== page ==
The design of St. James is associated with Mother Joseph of the Sacred Heart—one of five members of the Montreal-based Sisters of Providence who joined a mission to Fort Vancouver in the Washington Territory from Montreal in 1856 and became one of the fort’s early settlers. Beyond her missionary work, Mother Joseph, who also had a background in carpentry, arranged construction of multiple buildings near Fort Vancouver and later across Washington, Oregon, Idaho, and Montana to support the order’s social services. Architectural work attributed to Mother Joseph includes educational buildings, orphanages, and hospitals, as well as the House of Providence complex five blocks to the west, completed in 1874. Architect Donald McKay, whose repertoire included designs in both the Gothic Revival and Second Empire styles, is also believed to have been involved in the design of the church—he is mentioned in 1882 and 1883 newspaper articles regarding designs for the new building. While McKay appears to have been based in Portland, Oregon, a series of buildings for the Catholic Church in Seattle and Vancouver built between 1882 and 1884 are attributed to him. McKay and Mother Joseph also collaborated on the design for Providence Hospital in Seattle in 1881.

St. James served as the diocesan home until 1907 when the See relocated to Seattle. A new St. James Cathedral was built in Seattle and the St. James in Vancouver, which originally served as a cathedral, became a parish church. Vancouver’s St. James received the ecclesiastical designation Proto-Cathedral (or first cathedral) in 2013; reminders of its earlier status as a cathedral are manifest in the crypt, where Junger and A.M.A. Blanchet—the first two bishops of the Diocese of Nesqually—were laid to rest.

References

“Brief Mention: City and County.” Vancouver Independent(Vancouver, WA), March 15, 1883.

Caldbick, John J. “Bishop Augustin Blanchet Dedicates Washington’s Original St. James Cathedral at Fort Vancouver on January 23, 1851.” Essay 9126. HistoryLink.org: The Free Online Encyclopedia of Washington State History, August 29, 2009. Accessed August 2, 2015. www.historylink.org.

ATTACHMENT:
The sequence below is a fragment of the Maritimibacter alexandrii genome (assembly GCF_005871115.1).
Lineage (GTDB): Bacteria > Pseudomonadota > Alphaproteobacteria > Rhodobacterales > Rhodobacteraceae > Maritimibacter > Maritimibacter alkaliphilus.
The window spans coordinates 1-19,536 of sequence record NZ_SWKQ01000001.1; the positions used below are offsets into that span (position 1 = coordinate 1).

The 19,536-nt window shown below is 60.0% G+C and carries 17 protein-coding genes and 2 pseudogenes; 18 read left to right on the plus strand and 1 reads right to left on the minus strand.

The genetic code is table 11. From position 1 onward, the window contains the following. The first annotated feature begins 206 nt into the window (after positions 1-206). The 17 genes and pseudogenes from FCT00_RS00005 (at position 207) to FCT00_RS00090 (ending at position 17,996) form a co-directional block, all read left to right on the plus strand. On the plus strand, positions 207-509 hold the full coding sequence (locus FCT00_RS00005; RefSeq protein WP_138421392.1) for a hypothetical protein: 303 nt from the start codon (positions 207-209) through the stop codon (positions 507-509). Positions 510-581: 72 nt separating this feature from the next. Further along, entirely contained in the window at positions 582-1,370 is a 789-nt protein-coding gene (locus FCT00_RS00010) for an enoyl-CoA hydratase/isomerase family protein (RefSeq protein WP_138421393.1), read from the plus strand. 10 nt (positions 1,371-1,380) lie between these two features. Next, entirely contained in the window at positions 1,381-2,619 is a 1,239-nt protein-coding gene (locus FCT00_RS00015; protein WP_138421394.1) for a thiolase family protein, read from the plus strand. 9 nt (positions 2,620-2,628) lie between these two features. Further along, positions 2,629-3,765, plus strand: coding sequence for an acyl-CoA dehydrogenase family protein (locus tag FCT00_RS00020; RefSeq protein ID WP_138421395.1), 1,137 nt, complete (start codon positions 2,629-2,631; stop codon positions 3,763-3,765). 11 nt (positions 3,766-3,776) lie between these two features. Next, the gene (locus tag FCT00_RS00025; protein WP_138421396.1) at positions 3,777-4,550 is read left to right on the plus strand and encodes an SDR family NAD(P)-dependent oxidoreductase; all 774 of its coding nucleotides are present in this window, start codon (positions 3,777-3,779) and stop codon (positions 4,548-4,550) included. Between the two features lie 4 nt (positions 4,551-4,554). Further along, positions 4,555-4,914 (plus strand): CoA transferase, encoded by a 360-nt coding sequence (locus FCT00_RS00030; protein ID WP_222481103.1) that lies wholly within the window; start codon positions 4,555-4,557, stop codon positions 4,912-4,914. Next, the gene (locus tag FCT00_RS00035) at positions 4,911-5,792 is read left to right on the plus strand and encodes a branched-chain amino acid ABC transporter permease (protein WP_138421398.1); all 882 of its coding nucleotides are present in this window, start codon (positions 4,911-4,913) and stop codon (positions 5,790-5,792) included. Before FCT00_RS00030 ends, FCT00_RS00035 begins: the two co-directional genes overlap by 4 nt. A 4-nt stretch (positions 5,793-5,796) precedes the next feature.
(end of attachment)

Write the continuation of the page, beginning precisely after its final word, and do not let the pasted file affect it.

Owens, Erica, Doug Wilson, Bob Cromwell, and Janene Caywood. “Vancouver National Historic Reserve,” Clark County, Washington. National Register of Historic Places Inventory-Nomination Form, 2007. National Park Service, U.S. Department of the Interior, Washington, D.C.

“Plans Adopted.” Vancouver Independent(Vancouver, WA), March 22, 1883.

Rash, David A. “Donald MacKay.” In Shaping Seattle Architecture: A Historical Guide to the Architects, edited by Jeffrey Karl Ochsner, 40-45. 2nd ed. Seattle: University of Washington Press, 2014.

Sjoblom, Cheryl. “Mother Joseph of the Sacred Heart (Esther Pariseau).” In Shaping Seattle Architecture: A Historical Guide to the Architects, edited by Jeffrey Karl Ochsner, 36-39. 2nd ed. Seattle: University of Washington Press, 2014.

“St. James Mission Centenary, Vancouver Washington, 1938.” YouTube video. ProvidenceArchives channel. Accessed August 15, 2015. https://www.youtube.com/.

“The Proto-Cathedral of St. James the Greater.” St. James Proto-Cathedral. Accessed August 2, 2015. http://protocathedral.org/.

Vogt, Tom. “Faith in a New Light at Church.” The Columbian(Clark County, WA), May 9, 2014.

Woodbridge, Sally B., and Roger Montgomery. A Guide to Architecture in Washington State: An Environmental Perspective.Seattle: University of Washington Press, 1980.

Writers’ Program of the Work Projects Administration in the State of Washington. Washington: A Guide to the Evergreen State.Portland, OR: Binfords and Mort, 1941.

Writing Credits

Author: 
Bryan D. Orthel
Coordinator: 
J. Philip Gruen
Robert R. Franklin
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Data

Timeline

  • 1884

    Design and construction
  • 1938

    Construction of rectory
  • 1950

    Construction of parish hall building
  • 2008

    Restoration

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Citation

Bryan D. Orthel, "Proto-Cathedral of St. James the Greater", [Vancouver, Washington], SAH Archipedia, eds. Gabrielle Esperdy and Karen Kingsley, Charlottesville: UVaP, 2012—, http://sah-archipedia.org/buildings/WA-01-011-0032.